The UK-based CWind has contracted aluminum vessel builder Wight Shipyard Co (WSC) to build a hybrid surface effect crew transfer vessel. The vessel will service the Borssele 1 and 2 offshore wind farm located 23 km off the Dutch coast.
WSC will carry out the construction project from its development stage right through to the delivery. The vessel is designed to handle 2-metres wave height during technician transfer. WSC stated that it it will also decrease fuel consumption and CO2 emissions.
The Hybrid SES propulsion engine offers sprint speed and bollard push from its 1,600 kW installed diesel engines, which can be battery boosted up to 1,500 kW. WSC claims fuel savings will be achieved through balancing engine and inefficient low engine power running hours, with battery drive modes which include wind farm standby and low speed/harbour operations. It is expected that this will lead to an engine operating hour reduction of 50% during wind farm battery standby.
The Hybrid SES crew transfer vessel was developed in partnership with the operator CWind and ESNA. The vessel consists of two catamaran hulls with the area between the hulls closed by flexible reinforced rubber fingers in the bow and an inflated rubber bag in the stern. Centrifugal fans blow air into this enclosed space, providing an air cushion that supports up to 80% of the vessel weight. The remaining 20% is supported by hull buoyancy, which allows higher speed of the vessel as the hull resistance is decreased. It also reduces motion owing to less wave contact. Additionally, the air cushion acts as a large shock absorber, improving the seakeeping and reducing seasickness.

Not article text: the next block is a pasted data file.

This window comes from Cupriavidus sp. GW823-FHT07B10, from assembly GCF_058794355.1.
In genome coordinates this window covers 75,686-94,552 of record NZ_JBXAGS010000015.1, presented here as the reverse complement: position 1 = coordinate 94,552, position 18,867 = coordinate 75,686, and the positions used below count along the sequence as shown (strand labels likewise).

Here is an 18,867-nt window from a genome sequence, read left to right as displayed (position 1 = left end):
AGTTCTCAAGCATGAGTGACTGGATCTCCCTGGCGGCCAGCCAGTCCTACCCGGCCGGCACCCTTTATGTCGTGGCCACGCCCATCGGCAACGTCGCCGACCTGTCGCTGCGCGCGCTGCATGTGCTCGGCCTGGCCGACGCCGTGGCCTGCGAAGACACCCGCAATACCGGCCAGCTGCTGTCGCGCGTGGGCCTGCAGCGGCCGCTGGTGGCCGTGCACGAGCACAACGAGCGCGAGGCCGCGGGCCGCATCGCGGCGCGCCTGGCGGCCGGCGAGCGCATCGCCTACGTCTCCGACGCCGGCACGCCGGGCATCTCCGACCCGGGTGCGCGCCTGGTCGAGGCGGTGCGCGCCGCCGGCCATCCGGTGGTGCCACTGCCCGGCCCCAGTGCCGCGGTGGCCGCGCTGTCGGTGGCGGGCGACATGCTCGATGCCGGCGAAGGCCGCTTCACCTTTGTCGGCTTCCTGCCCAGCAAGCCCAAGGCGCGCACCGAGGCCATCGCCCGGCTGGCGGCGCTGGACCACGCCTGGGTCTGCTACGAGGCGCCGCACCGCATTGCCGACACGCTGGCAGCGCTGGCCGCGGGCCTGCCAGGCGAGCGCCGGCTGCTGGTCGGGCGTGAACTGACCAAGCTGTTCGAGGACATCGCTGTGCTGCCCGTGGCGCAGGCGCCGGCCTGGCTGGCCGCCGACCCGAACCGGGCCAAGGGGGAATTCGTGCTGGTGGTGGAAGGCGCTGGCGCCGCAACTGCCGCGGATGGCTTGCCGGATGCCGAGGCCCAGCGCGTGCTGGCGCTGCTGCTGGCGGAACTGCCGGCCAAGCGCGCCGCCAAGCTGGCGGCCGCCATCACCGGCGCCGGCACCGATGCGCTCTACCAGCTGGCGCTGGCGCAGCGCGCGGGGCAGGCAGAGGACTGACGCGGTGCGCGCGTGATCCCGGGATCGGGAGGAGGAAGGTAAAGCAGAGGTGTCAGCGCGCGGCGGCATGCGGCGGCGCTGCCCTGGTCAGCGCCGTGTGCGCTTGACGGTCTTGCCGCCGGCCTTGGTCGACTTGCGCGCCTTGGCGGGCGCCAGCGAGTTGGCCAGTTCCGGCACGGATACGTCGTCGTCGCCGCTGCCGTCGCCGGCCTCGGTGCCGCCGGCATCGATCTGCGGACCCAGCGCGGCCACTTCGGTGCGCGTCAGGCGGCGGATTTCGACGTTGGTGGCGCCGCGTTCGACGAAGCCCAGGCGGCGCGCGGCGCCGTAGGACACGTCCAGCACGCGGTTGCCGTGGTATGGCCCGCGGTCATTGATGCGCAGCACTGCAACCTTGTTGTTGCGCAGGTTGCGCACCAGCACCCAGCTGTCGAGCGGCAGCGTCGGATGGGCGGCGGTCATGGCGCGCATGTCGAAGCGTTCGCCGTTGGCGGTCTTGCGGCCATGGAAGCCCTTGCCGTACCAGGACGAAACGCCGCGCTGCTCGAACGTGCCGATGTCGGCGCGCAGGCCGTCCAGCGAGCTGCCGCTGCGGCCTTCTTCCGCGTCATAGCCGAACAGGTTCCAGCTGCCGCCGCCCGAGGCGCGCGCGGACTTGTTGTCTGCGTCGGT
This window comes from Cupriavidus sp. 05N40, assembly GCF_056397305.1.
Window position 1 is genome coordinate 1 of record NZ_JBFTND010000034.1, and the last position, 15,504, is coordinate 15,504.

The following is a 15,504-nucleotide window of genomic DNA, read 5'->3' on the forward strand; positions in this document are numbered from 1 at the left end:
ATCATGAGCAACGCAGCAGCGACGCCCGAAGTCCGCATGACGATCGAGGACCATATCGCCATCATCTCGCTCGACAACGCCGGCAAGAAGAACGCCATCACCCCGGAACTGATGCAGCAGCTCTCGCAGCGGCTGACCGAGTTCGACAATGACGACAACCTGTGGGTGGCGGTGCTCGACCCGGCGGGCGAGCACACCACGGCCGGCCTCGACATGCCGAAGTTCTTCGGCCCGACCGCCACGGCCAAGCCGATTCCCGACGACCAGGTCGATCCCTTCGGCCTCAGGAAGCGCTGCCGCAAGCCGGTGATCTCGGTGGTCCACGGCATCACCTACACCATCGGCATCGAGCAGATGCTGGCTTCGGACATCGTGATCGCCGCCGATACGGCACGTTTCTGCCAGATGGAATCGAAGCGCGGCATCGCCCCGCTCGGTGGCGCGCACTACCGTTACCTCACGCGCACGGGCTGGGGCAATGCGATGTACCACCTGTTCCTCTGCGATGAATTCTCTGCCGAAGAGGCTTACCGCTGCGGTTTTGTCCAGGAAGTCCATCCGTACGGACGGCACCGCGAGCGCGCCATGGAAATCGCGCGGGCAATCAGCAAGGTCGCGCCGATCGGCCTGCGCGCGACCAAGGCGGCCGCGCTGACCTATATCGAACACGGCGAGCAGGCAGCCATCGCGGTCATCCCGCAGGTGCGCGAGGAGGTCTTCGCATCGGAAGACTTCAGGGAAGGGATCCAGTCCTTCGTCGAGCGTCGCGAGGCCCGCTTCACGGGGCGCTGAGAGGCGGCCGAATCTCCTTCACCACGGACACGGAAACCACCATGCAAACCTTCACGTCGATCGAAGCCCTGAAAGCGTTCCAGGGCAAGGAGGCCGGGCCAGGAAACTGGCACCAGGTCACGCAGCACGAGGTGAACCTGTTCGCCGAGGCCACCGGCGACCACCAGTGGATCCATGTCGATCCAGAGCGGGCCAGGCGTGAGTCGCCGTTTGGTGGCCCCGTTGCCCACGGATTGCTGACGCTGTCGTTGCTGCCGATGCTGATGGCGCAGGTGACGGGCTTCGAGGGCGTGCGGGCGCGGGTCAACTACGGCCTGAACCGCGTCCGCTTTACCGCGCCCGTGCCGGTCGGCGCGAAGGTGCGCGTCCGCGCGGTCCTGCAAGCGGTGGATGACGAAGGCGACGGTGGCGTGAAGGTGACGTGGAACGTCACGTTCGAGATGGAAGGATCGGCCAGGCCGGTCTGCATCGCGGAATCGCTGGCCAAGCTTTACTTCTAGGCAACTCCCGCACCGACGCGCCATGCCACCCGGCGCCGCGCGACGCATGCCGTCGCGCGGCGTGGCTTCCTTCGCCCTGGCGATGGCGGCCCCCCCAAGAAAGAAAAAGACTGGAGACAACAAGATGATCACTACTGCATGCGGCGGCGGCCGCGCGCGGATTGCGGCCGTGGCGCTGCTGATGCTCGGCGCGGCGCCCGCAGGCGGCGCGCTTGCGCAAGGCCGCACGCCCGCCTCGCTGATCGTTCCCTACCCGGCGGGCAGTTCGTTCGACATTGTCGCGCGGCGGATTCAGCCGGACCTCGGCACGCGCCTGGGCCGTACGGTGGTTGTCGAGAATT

CWind’s long-term charter contract agreement with Ørsted, which operates the Borssele 1 and 2 offshore wind farms, will start in the middle of 2020. The agreement will cover an initial 3-year firm charter with options available for a further 2 years. The hybrid transfer vessel will operate from the Dutch port of Vlissingen.